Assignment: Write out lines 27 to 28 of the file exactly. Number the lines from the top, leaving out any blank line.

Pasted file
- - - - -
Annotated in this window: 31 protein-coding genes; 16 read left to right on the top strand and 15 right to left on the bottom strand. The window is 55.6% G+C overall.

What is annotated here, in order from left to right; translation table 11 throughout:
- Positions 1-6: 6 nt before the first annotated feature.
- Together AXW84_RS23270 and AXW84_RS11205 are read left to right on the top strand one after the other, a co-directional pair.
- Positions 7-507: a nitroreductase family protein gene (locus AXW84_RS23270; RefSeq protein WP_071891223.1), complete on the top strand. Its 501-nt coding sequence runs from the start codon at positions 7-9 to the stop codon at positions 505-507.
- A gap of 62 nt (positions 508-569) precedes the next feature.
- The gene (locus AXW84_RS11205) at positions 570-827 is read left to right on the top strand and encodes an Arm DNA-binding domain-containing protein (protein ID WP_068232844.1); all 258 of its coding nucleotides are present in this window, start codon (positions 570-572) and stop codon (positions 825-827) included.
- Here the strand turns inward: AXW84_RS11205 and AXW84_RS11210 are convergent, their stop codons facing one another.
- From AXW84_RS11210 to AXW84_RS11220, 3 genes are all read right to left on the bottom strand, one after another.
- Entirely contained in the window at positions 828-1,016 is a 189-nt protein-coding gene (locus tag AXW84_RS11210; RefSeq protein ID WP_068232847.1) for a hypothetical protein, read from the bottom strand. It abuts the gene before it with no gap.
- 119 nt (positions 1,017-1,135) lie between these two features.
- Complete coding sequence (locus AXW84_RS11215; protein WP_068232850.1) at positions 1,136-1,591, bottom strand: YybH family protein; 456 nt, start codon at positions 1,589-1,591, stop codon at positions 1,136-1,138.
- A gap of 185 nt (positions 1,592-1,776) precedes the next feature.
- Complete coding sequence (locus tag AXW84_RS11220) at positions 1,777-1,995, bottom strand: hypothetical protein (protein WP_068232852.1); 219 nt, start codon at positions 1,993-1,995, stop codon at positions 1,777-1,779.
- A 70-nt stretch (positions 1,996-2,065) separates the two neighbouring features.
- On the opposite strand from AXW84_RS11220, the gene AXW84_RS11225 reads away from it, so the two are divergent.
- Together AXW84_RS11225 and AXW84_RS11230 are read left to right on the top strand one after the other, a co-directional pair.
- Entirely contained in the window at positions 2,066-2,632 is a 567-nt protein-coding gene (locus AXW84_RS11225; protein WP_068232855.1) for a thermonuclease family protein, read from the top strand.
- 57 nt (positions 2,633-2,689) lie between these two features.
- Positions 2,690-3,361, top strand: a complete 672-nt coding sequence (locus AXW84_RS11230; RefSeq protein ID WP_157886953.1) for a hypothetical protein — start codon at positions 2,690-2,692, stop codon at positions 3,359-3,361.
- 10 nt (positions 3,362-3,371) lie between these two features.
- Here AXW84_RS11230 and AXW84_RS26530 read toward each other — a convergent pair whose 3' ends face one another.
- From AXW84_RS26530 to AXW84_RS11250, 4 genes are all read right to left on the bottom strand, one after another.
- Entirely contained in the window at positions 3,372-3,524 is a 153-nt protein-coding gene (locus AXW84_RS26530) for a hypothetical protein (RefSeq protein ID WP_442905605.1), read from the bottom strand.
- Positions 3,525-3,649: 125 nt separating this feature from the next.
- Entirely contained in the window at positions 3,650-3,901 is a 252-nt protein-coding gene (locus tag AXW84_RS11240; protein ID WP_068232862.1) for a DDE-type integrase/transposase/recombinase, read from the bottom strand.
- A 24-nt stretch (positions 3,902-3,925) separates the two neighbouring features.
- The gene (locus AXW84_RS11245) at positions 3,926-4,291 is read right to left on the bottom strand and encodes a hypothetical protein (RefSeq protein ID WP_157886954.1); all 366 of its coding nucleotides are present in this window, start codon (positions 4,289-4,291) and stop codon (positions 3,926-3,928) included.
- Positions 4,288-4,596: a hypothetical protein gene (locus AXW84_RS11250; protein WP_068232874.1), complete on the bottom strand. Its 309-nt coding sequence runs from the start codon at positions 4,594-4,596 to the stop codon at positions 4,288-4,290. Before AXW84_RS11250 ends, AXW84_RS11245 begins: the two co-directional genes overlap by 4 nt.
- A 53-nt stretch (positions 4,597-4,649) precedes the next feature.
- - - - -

- A 24-nt stretch (positions 3,902-3,925) separates the two neighbouring features.
- The gene (locus AXW84_RS11245) at positions 3,926-4,291 is read right to left on the bottom strand and encodes a hypothetical protein (RefSeq protein ID WP_157886954.1); all 366 of its coding nucleotides are present in this window, start codon (positions 4,289-4,291) and stop codon (positions 3,926-3,928) included.